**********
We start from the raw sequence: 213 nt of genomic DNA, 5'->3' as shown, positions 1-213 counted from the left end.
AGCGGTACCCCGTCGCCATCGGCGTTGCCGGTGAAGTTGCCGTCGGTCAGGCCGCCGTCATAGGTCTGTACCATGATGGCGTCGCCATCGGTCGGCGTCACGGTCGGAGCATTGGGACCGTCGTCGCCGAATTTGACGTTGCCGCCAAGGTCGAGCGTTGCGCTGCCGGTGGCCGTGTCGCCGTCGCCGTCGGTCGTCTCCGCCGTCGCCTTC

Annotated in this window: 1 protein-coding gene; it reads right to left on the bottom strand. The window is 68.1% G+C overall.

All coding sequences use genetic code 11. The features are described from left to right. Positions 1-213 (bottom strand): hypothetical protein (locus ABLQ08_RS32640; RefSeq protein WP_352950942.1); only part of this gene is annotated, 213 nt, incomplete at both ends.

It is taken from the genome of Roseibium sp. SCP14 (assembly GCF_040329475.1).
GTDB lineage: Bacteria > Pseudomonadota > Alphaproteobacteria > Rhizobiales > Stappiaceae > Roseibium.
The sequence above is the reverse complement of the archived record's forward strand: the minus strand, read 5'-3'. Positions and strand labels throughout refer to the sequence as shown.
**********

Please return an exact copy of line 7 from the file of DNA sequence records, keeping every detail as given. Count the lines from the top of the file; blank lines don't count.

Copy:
The sequence above is the reverse complement of the archived record's forward strand: the minus strand, read 5'-3'. Positions and strand labels throughout refer to the sequence as shown.